The annual NY State History conference, held this year at Niagara University, launched with a song from a POW imprisoned in Dartmoor, marking the conference theme on the War of 1812.
The British captured teen-aged Thomas B. Mott in 1813 and he struck back in song, satirizing his captors, decrying the harsh conditions and reign of lice, and stoutly defending presidents over kings.
Paul Mercer of the New York State archives unearthed Mott’s songbook and searched to find the well-known period tunes that would have been matched to the written lyrics.
He sang as mighty Canadian breezes swept off Lake Ontario across the grounds of the Old Fort Niagara where the conference crowd listened and tried to keep their plates from sailing into the Niagara River. Mercer spoke about innovations in prison life, such as a new-fangled item known as a “prison uniform.” Dartmoor fashionistas were robed in bright yellow with a large black arrow on it.
This “broad arrow” was stamped on objects to denote them as property of the king: New Englanders will recognize the broad arrow as the the symbol hacked into the finest straight white pines, marked for the Royal Navy in colonial times. After a riot and a massacre at Dartmoor, Mott gave depositions, so his testimony about prison conditions exists in bureaucratic prose as well as song. South Street Seaport owns some bone carvings made by War of 1812 prisoners at Dartmoor.
American prisoners were jailed alongside quantities of suffering French, captured in the Napoleonic wars which were the main action for British forces at the time. Many captives chose to enlist in the enemy army or Navy rather than do prison time. One such prisoner, Henry Kelly wrote of British recruitment efforts among POWs in July 1813 “They used every tyrannical means to make us Enter in the Service. They have done so much as bring us to the Gangways and read their articles of war…-” (Alan Taylor, Civil War of 1812).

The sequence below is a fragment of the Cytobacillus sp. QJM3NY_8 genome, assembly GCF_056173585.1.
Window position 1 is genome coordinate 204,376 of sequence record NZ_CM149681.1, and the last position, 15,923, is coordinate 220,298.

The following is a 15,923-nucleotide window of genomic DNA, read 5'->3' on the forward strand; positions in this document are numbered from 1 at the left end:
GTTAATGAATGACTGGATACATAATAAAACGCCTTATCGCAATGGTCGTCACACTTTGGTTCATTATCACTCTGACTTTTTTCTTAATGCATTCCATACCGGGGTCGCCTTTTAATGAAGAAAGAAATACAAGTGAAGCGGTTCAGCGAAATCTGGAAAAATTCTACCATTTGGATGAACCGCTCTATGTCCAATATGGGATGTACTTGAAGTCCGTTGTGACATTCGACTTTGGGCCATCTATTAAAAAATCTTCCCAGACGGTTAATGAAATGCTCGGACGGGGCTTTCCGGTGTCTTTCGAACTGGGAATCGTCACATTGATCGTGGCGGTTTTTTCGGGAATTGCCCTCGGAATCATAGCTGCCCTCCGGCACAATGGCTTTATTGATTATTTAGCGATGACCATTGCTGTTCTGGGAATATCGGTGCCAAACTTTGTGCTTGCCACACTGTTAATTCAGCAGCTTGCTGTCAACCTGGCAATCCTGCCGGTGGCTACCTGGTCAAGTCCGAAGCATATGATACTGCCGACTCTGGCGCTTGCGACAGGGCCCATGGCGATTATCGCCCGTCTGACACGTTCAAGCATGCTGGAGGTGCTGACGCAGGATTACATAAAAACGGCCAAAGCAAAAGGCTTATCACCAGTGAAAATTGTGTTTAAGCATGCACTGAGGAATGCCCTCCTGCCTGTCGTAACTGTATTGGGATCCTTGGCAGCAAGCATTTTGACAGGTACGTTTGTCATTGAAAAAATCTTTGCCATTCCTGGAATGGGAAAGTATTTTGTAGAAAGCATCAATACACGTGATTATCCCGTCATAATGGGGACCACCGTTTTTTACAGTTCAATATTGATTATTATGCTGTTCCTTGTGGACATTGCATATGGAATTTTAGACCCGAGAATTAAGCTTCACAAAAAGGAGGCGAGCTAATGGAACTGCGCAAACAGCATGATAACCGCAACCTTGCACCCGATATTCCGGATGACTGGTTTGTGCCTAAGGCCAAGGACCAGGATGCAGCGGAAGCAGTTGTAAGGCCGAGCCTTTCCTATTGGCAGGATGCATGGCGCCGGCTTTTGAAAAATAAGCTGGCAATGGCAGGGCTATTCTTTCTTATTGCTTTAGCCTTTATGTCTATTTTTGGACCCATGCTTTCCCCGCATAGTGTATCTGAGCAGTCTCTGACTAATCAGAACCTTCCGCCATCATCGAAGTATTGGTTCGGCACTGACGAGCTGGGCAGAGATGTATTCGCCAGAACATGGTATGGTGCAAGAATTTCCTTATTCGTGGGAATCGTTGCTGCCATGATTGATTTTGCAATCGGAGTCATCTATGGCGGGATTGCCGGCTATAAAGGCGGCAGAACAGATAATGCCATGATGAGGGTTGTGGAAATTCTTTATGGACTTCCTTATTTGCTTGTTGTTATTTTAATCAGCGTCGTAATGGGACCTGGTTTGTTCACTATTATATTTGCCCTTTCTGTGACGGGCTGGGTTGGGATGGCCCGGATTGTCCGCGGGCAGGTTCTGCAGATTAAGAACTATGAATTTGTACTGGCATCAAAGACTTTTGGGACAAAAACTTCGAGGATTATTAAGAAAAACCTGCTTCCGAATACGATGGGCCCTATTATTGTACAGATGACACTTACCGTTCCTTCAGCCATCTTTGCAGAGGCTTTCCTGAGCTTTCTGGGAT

The Americans and British did not see eye to eye on prisoner exchange and parole, however, it was highly inconvenient to transport colonial prisoners back to the old country. American Gen. Winfield Scott was captured and paroled at one point, and there was some unclarity about the validity of the terms of his prisoner exchange. When he resumed a command the British made dark hints about his fate if he were recaptured.
A few years later General Winfield Scott proved harsh on his own prisoners when he was training American soldiers in Buffalo. As desertion plagued the ranks of the American forces, Scott, dramatized the consequences with a theatrical execution. The five condemned men were lined up between coffins and grave in white robes with targets pinned to their hearts. Firing squads executed the kneeling deserters who toppled over. One, to his amazement, arose unharmed: he had been shot with blanks, upon secret orders for a reprieve due to his age.